Page images
PDF
EPUB

Are now confin'd two mighty monarchies,
Whose high upreared and abutting fronts
The perilous, narrow ocean parts asunder.
Piece out our imperfections with your thoughts;
Into a thousand parts divide one man,
And make imaginary puissance:6
Think, when we talk of horses, that you see them
Printing their proud hoofs i' the receiving earth:
For 'tis your thoughts that now must deck our

kings,
Carry them here and there; jumping o'er times;
Turning the accomplishment of many years
Into an hour-glass; For the which supply,
Admit ine chorus to this history;
Who, prologue-like, your humble patience pray,
Gently to hear, kindly to judge, our play.

And make imaginary puissance:] This shows that Shakspeare was fully sensible of the absurdity of showing battles on the theatre, which, indeed, is never done, but tragedy becomes farce. Nothing can be represented to the eye, but by something like it, and within a wooden 0 nothing very like a battle can be exhibited.

KING HENRY V.

ACT I.

SCENE I. London. An Ante-chamber in the

King's Palace.

Enter the Archbishop of Canterbury,” and Bishop of

Ely. Cant. My lord, I'll tell you,--that self bill is

urg'd, Which, in the eleventh year o' the last king's reign Was like, and had indeed against us pass’d, But that the scambling and unquiet time Did push it out of further question.

Ely. But how, my lord, shall we resist it now?

Cant. It must be thought on. If it pass against us, We lose the better half of our possession: For all the temporal lands, which men devout By testament have given to the church, Would they strip from us; being valued thus, As much as would maintain, to the king's honour, Full fifteen earls, and fifteen hundred knights ; Six thousand and two hundred good esquires; And, to relief of lazars, and weak age, Of indigent faint souls, past corporal toil,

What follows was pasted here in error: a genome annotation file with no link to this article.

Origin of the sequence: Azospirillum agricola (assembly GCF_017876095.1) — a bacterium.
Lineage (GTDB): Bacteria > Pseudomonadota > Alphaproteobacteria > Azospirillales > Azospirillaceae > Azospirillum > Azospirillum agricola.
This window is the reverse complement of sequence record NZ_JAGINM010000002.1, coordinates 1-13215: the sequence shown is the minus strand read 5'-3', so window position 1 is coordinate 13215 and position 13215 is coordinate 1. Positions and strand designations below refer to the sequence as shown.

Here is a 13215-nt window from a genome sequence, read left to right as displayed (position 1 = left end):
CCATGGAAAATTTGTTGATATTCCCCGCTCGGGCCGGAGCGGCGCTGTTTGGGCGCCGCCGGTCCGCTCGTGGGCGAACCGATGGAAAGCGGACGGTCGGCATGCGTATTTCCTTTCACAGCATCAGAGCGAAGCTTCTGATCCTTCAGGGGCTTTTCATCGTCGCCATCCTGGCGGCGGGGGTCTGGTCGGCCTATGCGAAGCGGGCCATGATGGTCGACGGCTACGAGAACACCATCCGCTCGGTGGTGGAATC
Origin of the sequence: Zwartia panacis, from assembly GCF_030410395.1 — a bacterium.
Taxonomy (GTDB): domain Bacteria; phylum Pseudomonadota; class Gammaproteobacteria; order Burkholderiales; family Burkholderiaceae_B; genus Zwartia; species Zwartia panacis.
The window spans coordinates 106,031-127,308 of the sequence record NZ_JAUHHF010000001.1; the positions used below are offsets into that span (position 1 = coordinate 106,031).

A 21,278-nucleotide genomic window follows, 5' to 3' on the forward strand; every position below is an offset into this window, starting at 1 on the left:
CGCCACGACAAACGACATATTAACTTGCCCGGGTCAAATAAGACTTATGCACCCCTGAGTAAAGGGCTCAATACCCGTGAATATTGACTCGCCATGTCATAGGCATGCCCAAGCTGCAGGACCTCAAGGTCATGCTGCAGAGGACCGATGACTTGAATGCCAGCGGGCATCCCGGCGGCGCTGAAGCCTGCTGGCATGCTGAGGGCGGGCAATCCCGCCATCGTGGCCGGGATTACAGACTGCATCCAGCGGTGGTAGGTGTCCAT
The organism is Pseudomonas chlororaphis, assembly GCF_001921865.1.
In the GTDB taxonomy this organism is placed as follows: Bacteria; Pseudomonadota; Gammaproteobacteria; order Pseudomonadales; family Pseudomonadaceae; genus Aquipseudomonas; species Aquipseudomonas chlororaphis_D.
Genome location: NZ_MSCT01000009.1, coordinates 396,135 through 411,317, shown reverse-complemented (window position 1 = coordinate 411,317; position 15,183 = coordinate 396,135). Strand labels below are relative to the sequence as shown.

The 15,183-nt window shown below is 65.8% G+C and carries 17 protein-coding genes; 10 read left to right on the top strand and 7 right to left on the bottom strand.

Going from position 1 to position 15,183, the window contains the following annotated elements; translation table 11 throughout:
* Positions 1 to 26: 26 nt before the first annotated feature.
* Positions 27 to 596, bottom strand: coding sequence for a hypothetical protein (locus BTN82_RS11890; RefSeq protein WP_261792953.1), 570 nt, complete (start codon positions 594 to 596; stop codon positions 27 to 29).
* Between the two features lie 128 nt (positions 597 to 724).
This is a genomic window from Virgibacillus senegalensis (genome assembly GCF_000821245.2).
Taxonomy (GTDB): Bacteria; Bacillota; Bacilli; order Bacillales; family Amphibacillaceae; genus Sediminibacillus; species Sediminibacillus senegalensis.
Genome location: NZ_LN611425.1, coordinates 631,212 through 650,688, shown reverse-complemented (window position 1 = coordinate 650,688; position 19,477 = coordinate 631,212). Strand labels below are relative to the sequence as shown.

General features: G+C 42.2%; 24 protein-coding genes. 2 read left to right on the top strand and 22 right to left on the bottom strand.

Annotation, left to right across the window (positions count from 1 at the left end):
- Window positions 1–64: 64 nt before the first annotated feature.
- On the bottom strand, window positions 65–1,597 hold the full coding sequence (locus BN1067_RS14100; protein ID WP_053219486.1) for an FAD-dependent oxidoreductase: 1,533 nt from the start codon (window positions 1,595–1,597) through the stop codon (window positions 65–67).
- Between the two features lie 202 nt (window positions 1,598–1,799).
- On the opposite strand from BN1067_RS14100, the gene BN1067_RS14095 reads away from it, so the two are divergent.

'- of Canterbury,] Henry Chicheley, a Carthusian monk, recently promoted to the see of Canterbury

8 — Ely.] John Fordham, consecrated 1388; died 1426.

e king is full of the holy chunis'd it not.

A hundred alms-houses, right well supplied;
And to the coffers of the king beside,
A thousand pounds by the year: Thus runs the bill.

Ely. This would drink deep.
Cant.

'Twould drink the cup and all.

I WOU
Ely. But what prevention?
Cant. The king is full of grace, and fair regard.
Ely. And a true lover of the holy church.

Cant. The courses of his youth promis'd it not.
The breath no sooner left his father's body,
But that his wildness, mortified in him,
Seem'd to die too: yea, at that very moment,
Consideration like an angel came,
And whipp'd the offending Adam out of him;
Leaving his body as a paradise,
To envelop and contain celestial spirits.
Never was such a sudden scholar made:
Never came reformation in a flood,
With such a heady current, scouring faults;
Nor never Hydra-headed wilfulness
So soon did lose his seat, and all at once,
As in this king.

Ely. We are blessed in the change.
. Cant. Hear him but reason in divinity,
And, all-admiring, with an inward wish
You would desire, the king were made a prelate:
Hear him debate of commonwealth affairs,
You would say,—it hath been all-in-all his study :
List his discourse of war, and you shall hear
A fearful battle render'd you in musick:
Turn him to any cause of policy,..
The Gordian knot of it he will unloose,
Familiar as his garter; that, when he speaks,